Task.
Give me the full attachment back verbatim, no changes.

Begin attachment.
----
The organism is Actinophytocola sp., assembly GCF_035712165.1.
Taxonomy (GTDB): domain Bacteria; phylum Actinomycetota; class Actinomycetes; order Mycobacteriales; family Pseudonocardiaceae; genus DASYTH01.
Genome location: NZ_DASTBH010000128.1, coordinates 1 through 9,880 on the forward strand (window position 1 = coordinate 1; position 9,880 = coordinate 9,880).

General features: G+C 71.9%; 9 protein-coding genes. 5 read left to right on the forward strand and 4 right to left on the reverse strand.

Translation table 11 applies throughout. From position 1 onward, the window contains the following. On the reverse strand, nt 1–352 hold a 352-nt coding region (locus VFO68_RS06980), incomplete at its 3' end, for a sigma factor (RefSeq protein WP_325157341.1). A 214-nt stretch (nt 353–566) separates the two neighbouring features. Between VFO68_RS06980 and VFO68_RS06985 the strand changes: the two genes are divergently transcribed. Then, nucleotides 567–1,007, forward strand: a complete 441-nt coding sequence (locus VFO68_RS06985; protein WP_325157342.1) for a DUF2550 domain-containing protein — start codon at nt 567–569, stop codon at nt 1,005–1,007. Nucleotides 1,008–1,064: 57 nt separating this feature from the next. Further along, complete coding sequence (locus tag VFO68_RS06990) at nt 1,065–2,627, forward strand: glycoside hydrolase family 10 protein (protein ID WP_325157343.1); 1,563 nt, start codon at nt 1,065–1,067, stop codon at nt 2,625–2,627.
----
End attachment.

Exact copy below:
The organism is Actinophytocola sp., assembly GCF_035712165.1.
Taxonomy (GTDB): domain Bacteria; phylum Actinomycetota; class Actinomycetes; order Mycobacteriales; family Pseudonocardiaceae; genus DASYTH01.
Genome location: NZ_DASTBH010000128.1, coordinates 1 through 9,880 on the forward strand (window position 1 = coordinate 1; position 9,880 = coordinate 9,880).

General features: G+C 71.9%; 9 protein-coding genes. 5 read left to right on the forward strand and 4 right to left on the reverse strand.

Translation table 11 applies throughout. From position 1 onward, the window contains the following. On the reverse strand, nt 1–352 hold a 352-nt coding region (locus VFO68_RS06980), incomplete at its 3' end, for a sigma factor (RefSeq protein WP_325157341.1). A 214-nt stretch (nt 353–566) separates the two neighbouring features. Between VFO68_RS06980 and VFO68_RS06985 the strand changes: the two genes are divergently transcribed. Then, nucleotides 567–1,007, forward strand: a complete 441-nt coding sequence (locus VFO68_RS06985; protein WP_325157342.1) for a DUF2550 domain-containing protein — start codon at nt 567–569, stop codon at nt 1,005–1,007. Nucleotides 1,008–1,064: 57 nt separating this feature from the next. Further along, complete coding sequence (locus tag VFO68_RS06990) at nt 1,065–2,627, forward strand: glycoside hydrolase family 10 protein (protein ID WP_325157343.1); 1,563 nt, start codon at nt 1,065–1,067, stop codon at nt 2,625–2,627.